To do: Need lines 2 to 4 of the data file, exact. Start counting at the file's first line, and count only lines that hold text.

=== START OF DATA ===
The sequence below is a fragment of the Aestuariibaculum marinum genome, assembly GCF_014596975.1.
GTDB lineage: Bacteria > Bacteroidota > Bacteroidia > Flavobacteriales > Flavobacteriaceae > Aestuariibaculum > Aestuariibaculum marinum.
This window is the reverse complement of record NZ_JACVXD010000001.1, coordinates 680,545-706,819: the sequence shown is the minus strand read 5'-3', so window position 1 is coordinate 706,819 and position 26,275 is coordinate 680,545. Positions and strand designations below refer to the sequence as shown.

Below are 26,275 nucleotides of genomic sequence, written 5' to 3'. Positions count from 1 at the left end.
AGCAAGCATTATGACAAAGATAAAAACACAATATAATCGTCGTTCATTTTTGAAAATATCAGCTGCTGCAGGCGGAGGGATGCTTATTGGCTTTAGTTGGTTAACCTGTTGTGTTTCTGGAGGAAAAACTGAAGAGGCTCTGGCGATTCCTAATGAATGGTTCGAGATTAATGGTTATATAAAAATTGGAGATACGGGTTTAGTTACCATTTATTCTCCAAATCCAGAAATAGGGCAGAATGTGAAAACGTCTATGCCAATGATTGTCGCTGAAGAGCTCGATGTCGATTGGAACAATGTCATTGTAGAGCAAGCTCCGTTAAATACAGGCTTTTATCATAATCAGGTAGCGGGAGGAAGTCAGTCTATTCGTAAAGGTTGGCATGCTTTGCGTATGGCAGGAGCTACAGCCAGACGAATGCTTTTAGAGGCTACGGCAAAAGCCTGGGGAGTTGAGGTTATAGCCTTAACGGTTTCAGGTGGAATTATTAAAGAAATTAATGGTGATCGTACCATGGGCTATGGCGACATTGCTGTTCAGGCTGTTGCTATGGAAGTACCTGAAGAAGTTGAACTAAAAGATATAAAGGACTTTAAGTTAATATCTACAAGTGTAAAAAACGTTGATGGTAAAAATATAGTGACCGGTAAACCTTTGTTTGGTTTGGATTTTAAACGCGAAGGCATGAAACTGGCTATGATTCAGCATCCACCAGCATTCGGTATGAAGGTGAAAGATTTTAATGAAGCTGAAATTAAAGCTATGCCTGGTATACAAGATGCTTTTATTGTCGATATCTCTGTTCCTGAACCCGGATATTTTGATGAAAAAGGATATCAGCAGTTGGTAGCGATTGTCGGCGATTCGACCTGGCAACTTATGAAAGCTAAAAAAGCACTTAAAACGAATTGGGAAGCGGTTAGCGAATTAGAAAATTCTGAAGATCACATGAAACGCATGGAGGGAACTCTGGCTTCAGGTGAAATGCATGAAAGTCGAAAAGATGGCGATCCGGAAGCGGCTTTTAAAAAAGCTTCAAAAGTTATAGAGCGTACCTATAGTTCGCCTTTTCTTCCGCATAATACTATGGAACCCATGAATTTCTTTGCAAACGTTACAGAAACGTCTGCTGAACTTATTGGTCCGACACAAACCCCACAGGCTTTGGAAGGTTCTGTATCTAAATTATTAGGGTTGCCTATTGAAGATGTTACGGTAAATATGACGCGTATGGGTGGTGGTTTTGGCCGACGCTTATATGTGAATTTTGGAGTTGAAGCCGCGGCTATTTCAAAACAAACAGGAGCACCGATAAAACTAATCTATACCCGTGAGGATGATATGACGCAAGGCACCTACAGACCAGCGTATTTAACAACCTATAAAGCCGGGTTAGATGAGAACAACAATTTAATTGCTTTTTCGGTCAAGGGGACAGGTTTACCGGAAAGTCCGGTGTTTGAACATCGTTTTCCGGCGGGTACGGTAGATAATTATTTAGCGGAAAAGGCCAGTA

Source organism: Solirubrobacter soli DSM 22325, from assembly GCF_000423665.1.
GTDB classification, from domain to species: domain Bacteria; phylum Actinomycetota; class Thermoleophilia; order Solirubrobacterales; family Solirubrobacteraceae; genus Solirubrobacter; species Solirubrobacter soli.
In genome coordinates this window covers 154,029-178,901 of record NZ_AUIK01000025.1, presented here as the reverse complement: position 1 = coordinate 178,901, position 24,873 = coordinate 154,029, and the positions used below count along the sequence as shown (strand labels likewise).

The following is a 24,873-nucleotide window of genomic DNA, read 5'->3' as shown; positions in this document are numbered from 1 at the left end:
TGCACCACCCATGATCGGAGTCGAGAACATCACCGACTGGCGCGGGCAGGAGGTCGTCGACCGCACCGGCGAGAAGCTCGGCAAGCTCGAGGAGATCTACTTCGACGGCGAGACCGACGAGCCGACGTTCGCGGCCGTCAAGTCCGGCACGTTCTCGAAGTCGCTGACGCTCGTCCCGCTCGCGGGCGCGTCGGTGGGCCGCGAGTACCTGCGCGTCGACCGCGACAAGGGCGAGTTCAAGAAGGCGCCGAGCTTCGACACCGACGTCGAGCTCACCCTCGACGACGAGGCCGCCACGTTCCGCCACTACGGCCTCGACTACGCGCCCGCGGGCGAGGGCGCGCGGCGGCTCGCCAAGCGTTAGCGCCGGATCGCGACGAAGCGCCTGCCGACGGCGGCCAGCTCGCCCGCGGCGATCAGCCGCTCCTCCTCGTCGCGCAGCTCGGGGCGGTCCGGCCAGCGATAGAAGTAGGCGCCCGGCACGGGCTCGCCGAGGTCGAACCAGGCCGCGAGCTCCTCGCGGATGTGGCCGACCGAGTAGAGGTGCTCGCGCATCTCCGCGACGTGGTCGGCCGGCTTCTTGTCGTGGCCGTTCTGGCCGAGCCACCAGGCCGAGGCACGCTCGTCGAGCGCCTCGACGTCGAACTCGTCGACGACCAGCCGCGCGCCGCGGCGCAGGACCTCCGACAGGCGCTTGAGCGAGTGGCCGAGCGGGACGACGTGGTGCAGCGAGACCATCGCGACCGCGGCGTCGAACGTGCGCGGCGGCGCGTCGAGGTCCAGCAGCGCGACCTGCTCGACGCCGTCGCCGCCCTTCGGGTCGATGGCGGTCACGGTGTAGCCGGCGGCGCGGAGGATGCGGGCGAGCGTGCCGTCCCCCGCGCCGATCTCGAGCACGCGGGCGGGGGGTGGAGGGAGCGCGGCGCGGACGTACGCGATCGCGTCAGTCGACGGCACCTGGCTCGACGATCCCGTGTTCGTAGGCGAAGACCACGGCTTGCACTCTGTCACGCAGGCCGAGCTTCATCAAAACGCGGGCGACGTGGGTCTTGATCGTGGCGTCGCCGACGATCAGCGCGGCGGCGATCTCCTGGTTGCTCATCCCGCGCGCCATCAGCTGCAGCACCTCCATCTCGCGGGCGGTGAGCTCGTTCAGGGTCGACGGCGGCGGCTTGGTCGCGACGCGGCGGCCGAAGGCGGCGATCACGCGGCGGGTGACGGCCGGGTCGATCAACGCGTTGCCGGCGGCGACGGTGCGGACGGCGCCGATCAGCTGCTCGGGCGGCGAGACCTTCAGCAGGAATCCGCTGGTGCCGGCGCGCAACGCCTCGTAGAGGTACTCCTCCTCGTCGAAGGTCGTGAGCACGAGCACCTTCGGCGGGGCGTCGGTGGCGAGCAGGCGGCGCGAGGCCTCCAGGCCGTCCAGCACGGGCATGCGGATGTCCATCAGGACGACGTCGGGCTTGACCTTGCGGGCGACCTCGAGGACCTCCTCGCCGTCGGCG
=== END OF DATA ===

GTDB lineage: Bacteria > Bacteroidota > Bacteroidia > Flavobacteriales > Flavobacteriaceae > Aestuariibaculum > Aestuariibaculum marinum.
This window is the reverse complement of record NZ_JACVXD010000001.1, coordinates 680,545-706,819: the sequence shown is the minus strand read 5'-3', so window position 1 is coordinate 706,819 and position 26,275 is coordinate 680,545. Positions and strand designations below refer to the sequence as shown.

Below are 26,275 nucleotides of genomic sequence, written 5' to 3'. Positions count from 1 at the left end.